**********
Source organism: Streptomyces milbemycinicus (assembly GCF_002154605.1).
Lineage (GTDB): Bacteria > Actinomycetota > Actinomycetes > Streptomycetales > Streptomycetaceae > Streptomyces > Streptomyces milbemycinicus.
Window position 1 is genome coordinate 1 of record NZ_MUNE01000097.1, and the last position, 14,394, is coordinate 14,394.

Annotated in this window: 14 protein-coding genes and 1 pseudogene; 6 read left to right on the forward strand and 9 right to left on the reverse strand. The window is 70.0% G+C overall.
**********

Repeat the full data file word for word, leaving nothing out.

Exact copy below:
Source organism: Streptomyces milbemycinicus (assembly GCF_002154605.1).
Lineage (GTDB): Bacteria > Actinomycetota > Actinomycetes > Streptomycetales > Streptomycetaceae > Streptomyces > Streptomyces milbemycinicus.
Window position 1 is genome coordinate 1 of record NZ_MUNE01000097.1, and the last position, 14,394, is coordinate 14,394.

Annotated in this window: 14 protein-coding genes and 1 pseudogene; 6 read left to right on the forward strand and 9 right to left on the reverse strand. The window is 70.0% G+C overall.